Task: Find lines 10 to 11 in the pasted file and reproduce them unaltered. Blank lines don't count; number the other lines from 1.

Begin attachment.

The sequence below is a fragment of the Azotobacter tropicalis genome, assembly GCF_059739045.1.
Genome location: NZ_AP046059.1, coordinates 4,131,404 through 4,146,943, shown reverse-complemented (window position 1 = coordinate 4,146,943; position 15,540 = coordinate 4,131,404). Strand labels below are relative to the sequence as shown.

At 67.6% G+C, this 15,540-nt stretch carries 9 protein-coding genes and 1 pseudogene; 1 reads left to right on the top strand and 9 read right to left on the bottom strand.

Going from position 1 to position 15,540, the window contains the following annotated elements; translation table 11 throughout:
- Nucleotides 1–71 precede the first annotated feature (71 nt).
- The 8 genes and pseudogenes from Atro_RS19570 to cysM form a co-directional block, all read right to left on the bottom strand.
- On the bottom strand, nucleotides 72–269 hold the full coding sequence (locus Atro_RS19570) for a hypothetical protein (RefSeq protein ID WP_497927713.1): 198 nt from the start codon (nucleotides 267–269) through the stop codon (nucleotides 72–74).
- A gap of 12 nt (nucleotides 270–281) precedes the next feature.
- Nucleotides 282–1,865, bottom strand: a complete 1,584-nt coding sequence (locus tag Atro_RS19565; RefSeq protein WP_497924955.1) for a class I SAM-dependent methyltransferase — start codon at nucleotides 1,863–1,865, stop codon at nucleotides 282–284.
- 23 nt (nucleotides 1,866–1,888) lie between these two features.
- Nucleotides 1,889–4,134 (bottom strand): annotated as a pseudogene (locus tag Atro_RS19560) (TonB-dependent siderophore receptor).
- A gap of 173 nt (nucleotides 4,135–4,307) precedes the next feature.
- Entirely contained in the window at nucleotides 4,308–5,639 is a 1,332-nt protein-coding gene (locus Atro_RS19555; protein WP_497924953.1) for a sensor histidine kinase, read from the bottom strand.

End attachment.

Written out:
- 23 nt (nucleotides 1,866–1,888) lie between these two features.
- Nucleotides 1,889–4,134 (bottom strand): annotated as a pseudogene (locus tag Atro_RS19560) (TonB-dependent siderophore receptor).